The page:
8. Fermentation usually starts within 12 to 24 hours.  You will often notice the airlock bubbling, but lack of bubbles or slow bubbles may not mean fermentation is not happening. Allow the fermentation process to run 7-14 days. 
  9. Take readings with your hydrometer to ensure fermentation is complete.  Fermentation is usually complete when the gravity stops changing.  Final gravity should be within .002 points of suggested gravity. The final gravity (FG) is the last reading from your hydrometer.
  10. Using the OG and FG you can find out how much alcohol by volume (ABV) your beer has.


A typical 5 gallon recipe will yield about 48 bottles. You can re-use non-twist off brown beer bottles (traditional long neck bottles- some brands of oddly shaped or squat bottles do not cap easily) or flip top “Kolsch” bottles. 

Priming Sugar Step: In a small saucepan, boil 5oz corn sugar with 1 cup water for 2 minutes and allow to cool.  This simple syrup is the food source for the yeast that will carbonate your beer.

  1. Gently set your fermenting bucket full of beer on a counter or high table near where you will be bottling. Let any sediment roused by this settle back to the bottom of the bucket.
  2. Clean, sanitize, and leave the bottles upside down to dry. 
  3. Soak caps in star-san or boil for 5 mins to sanitize them (any longer you risk damaging the rubber seal). It is always good to sanitize a few extra caps. 
  4. Ensure you have cleaned and sanitized the auto-siphon, tubing, bottling wand and the bottling bucket including the inside of the valve. Install the valve on the bottling bucket.
    • [Protip] Use sanitizer to leak test your bottling bucket after installing the valve. Empty any remaining sanitizer when you are sure of no leaks around the valve.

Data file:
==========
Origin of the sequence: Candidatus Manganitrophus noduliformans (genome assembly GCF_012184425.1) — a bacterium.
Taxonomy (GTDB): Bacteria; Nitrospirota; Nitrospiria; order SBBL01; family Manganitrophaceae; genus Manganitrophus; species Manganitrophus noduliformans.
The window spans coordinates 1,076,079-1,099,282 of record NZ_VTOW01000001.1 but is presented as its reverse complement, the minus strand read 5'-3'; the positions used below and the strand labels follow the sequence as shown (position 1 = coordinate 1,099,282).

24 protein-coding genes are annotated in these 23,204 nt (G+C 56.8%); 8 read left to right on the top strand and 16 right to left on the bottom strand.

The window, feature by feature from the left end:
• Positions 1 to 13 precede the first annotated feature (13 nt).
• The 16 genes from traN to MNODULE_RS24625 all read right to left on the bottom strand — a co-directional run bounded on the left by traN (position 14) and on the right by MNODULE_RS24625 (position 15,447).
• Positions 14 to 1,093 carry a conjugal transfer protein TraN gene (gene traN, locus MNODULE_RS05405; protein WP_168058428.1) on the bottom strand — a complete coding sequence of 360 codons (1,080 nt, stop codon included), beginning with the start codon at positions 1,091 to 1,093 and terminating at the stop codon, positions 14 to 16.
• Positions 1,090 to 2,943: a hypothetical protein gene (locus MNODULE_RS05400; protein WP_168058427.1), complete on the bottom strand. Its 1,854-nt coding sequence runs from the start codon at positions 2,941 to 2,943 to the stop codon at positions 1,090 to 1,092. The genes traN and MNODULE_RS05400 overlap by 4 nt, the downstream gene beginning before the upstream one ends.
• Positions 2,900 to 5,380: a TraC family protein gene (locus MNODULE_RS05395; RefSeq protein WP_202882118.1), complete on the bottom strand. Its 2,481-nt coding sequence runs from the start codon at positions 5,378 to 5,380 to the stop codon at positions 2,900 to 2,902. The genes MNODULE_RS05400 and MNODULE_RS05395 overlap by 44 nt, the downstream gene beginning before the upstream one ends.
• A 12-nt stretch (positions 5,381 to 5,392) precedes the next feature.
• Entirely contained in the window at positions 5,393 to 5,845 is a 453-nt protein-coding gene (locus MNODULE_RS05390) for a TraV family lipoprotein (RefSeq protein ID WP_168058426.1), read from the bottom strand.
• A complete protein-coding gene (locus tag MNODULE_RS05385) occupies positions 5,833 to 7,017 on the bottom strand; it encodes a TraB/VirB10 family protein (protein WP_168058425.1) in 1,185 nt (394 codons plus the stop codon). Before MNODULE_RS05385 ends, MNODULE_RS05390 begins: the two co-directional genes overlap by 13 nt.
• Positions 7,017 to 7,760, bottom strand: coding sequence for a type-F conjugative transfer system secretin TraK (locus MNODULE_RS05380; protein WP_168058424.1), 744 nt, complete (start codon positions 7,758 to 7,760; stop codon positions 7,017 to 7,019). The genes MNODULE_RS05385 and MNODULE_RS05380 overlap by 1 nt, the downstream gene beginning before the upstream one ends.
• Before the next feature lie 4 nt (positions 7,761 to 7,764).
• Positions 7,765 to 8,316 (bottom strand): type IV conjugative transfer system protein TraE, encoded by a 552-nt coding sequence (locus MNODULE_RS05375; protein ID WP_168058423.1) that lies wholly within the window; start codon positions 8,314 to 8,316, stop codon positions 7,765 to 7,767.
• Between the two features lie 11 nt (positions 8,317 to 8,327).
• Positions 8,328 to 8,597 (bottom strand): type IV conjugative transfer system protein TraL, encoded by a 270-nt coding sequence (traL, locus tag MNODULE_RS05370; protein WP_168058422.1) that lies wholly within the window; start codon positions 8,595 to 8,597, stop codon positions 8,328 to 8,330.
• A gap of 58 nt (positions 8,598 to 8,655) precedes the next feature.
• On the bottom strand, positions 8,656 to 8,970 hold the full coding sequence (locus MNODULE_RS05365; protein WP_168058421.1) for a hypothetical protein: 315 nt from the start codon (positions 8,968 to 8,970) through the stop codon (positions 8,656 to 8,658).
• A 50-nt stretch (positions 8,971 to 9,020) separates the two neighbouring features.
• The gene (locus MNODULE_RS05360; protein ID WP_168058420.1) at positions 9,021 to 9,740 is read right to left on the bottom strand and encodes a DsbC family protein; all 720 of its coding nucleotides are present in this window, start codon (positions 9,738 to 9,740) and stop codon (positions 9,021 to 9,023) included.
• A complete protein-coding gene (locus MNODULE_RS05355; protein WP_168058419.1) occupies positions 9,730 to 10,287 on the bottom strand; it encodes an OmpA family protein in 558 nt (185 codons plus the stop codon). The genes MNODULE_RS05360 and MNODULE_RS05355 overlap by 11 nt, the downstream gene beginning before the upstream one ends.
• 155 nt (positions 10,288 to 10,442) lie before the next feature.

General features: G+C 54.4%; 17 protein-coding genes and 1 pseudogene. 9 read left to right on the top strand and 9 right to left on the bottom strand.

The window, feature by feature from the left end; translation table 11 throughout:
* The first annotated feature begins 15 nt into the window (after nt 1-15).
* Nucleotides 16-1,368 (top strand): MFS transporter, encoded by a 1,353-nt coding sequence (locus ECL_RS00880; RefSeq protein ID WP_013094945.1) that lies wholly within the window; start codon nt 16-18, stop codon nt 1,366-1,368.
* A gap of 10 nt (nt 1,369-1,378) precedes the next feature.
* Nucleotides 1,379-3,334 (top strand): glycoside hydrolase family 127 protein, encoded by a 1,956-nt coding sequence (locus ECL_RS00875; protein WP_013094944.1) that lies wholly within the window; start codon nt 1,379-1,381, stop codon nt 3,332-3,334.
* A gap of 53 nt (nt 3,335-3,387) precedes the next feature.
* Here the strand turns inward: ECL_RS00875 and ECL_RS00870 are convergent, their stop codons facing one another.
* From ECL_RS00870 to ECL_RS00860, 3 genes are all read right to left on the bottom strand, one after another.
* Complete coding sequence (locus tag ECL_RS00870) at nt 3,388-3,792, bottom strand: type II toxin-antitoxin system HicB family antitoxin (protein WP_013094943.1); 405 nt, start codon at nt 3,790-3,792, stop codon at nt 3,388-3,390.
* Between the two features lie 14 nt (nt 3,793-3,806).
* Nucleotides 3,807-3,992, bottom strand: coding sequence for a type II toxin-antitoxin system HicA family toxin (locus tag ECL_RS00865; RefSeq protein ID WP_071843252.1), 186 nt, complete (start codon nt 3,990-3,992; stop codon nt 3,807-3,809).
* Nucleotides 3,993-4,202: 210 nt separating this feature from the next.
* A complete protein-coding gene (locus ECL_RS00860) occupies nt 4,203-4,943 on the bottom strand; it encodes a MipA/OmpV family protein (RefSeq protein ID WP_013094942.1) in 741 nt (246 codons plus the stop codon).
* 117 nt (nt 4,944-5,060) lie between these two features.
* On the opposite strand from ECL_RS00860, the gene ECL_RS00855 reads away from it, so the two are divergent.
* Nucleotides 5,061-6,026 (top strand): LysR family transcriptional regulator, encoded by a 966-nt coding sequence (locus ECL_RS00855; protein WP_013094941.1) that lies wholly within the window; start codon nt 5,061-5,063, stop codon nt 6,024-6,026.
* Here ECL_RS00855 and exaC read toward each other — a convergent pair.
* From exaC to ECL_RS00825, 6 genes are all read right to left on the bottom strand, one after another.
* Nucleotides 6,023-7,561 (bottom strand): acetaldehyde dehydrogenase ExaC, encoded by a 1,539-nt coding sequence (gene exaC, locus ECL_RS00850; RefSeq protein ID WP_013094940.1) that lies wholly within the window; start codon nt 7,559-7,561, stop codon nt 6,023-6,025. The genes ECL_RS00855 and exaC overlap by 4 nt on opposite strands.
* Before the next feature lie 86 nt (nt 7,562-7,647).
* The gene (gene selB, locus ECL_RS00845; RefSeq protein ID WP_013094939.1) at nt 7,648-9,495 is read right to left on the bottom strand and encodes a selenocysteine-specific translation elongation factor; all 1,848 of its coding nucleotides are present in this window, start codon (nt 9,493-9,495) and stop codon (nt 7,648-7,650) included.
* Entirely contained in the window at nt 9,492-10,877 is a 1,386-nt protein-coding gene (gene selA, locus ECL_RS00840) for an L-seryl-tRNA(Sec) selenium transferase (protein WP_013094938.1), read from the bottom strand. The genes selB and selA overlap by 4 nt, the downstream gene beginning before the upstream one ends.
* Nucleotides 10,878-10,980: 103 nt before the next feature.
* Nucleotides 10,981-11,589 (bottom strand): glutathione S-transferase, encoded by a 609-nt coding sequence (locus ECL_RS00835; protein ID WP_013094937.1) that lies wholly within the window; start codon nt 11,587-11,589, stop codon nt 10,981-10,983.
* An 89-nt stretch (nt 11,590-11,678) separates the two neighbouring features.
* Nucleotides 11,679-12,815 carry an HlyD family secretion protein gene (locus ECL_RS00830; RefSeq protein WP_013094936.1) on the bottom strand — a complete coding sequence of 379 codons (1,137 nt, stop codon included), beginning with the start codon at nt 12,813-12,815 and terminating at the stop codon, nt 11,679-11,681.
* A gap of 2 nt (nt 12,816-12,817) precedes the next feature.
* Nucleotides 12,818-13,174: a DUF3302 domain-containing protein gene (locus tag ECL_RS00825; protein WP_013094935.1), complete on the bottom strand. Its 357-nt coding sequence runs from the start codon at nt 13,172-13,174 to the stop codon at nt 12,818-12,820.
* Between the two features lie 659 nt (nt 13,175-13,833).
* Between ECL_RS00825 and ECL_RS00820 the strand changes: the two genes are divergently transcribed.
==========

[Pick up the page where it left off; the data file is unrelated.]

5. Set the bottling bucket on to a chair near the fermentation bucket and bottles. Make sure the valve in front is in the closed position. Add the simple syrup solution you made earlier.
  6. Siphon the beer from the fermenting bucket to the bottling bucket. Make sure the tubing is resting on the bottom of the bottling bucket, being careful not to splash. Splashing can result in oxidized beer and off flavors. 
  7. Leave any hop matter and yeast (called “trub”) in the bottom of the fermentation bucket. Typically, 1” to 2” of trub is left after fermentation.
  8. Attach tubing to the spigot on the bottling bucket to the end of the bottling wand.  
  9. The bottling wand has a spring-loaded button on the bottom, once the tip of the wand is depressed it will let beer flow.
  10. Begin filling bottles – Fill the bottles to the very top of the bottle and when you remove the bottling wand it will displace the correct amount of liquid for capping. 
  11. Place a cap on top of the bottle, the caper has a small magnet to hold the cap in place, press down on both handles firmly to ensure a good seal. 
  12. Keep capped bottles at the same temp as you fermented at (66-68degrees) for 14 days to allow for natural yeast carbonation to take place. If carbonation is low try putting them in a warmer area. Store in a cool dark place.  
  13. Homebrew is “alive” and will often improve with age, don’t rush the maturation step.